Samsung buys chipmaker CSR’s mobile location technology
SAMSUNG Electronics Co has bought chipmaker CSR Plc's mobile phone connectivity and location technology for $310m in a deal that strengthens the South Korean company's smartphone platform and patent portfolio.
CSR's chief executive Joep van Beurden said the British firm's Bluetooth, WiFi and location technology was cutting edge, but it was losing ground in smartphones to bigger rivals who were combining more functions in a single platform.
"There is a big war going on between the giants of thesemiconductor industry like Qualcomm Inc, Intel and Samsung LSI to deliver the complete solution intosmartphones," he said in an interview on Tuesday.
"Our team and technology - location and connectivity - is in its own right an extremely important part of that platform, but it is even more important if it completes your product offering and that is exactly what Samsung is doing."
Shares in the Cambridge-based group closed up 33pc at 295p after reaching a 12-month high of 302p in the session, as analysts welcomed CSR's exit from handset chips.
"Disposing of the handset business where CSR has been struggling to remain competitive looks to be a good move," said Singer Capital Markets.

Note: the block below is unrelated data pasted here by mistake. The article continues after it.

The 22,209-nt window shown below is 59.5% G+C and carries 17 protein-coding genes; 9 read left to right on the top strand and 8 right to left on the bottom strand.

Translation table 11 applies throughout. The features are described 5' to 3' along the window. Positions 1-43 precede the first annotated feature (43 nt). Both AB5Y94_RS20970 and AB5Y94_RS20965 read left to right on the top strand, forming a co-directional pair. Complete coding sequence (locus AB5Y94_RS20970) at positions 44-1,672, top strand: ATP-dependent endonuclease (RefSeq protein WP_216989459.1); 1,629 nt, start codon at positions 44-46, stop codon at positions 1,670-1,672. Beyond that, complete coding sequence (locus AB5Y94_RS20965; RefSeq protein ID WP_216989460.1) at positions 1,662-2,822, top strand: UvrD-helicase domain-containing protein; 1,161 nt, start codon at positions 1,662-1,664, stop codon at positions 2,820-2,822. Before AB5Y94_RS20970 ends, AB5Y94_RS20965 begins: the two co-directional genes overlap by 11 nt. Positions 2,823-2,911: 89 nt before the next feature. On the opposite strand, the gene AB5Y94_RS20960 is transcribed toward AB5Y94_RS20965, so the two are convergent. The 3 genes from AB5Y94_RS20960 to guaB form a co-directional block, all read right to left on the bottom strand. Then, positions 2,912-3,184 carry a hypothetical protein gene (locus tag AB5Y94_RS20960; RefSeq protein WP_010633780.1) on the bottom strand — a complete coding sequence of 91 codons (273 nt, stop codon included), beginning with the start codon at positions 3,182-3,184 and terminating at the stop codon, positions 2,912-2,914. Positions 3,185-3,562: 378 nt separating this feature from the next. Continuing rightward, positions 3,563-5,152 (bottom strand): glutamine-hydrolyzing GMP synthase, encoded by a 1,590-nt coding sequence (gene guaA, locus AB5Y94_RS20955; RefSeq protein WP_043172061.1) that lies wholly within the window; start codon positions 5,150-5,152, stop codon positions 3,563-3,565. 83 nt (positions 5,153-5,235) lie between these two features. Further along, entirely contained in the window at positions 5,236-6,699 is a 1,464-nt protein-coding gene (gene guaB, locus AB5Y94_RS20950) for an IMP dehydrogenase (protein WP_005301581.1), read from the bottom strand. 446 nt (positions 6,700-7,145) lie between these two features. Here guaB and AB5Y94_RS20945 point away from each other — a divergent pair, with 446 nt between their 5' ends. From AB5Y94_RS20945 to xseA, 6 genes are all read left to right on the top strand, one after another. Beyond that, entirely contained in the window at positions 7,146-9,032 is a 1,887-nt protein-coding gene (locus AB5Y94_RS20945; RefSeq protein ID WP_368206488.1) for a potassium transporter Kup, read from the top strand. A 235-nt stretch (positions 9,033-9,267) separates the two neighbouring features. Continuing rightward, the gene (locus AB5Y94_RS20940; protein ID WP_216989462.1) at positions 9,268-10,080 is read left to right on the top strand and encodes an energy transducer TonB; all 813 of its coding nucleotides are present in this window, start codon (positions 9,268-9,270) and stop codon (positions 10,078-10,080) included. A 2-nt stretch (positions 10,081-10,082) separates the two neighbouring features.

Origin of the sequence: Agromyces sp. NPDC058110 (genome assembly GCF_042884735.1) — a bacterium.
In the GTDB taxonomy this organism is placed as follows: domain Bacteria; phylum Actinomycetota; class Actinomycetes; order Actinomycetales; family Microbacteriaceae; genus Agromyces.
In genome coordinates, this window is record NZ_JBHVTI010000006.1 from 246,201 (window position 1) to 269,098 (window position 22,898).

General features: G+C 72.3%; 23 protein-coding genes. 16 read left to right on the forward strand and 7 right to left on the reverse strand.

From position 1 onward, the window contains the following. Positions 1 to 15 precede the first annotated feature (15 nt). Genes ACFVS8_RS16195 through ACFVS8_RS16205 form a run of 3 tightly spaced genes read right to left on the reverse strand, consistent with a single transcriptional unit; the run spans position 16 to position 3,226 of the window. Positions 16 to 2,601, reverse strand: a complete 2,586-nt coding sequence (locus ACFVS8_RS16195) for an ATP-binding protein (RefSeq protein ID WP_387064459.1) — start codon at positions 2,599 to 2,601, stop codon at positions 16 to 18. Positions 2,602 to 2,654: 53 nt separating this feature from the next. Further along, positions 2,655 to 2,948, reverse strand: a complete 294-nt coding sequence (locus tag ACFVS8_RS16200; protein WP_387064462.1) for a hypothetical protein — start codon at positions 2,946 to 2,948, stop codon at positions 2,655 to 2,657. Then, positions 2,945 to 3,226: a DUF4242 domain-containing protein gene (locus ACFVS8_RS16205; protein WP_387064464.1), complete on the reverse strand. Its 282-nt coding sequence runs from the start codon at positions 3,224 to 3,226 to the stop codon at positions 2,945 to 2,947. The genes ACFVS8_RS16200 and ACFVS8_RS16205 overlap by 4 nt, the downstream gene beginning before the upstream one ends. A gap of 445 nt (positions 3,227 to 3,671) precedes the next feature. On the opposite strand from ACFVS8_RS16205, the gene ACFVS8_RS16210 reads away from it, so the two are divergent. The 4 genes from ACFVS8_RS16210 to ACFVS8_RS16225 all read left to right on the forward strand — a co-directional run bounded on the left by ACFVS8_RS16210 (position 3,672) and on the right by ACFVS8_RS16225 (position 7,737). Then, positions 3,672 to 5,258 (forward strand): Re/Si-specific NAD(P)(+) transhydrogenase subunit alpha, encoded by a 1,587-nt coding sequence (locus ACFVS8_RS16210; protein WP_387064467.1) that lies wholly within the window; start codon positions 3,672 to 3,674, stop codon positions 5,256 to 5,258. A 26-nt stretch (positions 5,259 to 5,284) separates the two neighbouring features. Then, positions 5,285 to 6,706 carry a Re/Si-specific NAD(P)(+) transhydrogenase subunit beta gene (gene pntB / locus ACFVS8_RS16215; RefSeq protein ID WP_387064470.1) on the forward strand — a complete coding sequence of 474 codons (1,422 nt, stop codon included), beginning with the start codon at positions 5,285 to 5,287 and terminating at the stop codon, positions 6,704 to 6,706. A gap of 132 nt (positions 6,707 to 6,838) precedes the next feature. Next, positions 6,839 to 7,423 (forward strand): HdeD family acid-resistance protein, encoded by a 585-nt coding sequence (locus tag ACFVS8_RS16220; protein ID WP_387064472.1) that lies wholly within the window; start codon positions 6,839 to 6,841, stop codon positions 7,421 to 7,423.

However, the deal sent shares in chip rival Broadcom Corp down 3pc to $29.85 in Tuesday trading on Nasdaq as some investors worried that a combined Samsung and CSR would eat into Broadcom's business.
Bernstein analyst Stacy Rasgon said the deal would be "most negative for Broadcom" because it is a very large supplier of chips to Samsung.
Samsung said the deal would add more capability to its platforms featuring the application processors that power the world's most popular smart phones and tablets - Apple Inc's iPhone, iPad and its own Galaxy products.
"By leveraging CSR's R&D capability, Samsung will strengthen its application processor platform and solidify its position as a leading semiconductor solutions provider," said Stephen Woo, Samsung's president of System LSI Business, Device Solutions.
Brian Park, semiconductor analyst at Tong Yang Securities, said that up to now Samsung's growth in the mobile sector was driven by its strength in memory chips.
"With this development, Samsung has set up a foundation to bolster its non-memory capabilities," he said.
"Access to CSR's patents could also serve as a buffer in future patent disputes."
Samsung and Apple are waging legal battles in about 10 countries, accusing each other of patent infringement as they vie for supremacy in the mobile device market.
The company tops the mobile apps processor market in terms of revenue, controlling 72pc in the first quarter, followed by Texas Instruments Inc with 12pc and Qualcomm with 9pc, according to data from Strategy Analytics.
CCS Insight analyst Geoff Blaber said Samsung's move came hot on the heels of the acquisition of Nanoradio, a Swedish WiFi chip set company, on June 1.
"It underlines Samsung's commitment to strengthening its vertical advantage by extending silicon capability most notably in WiFi and GPS," he said.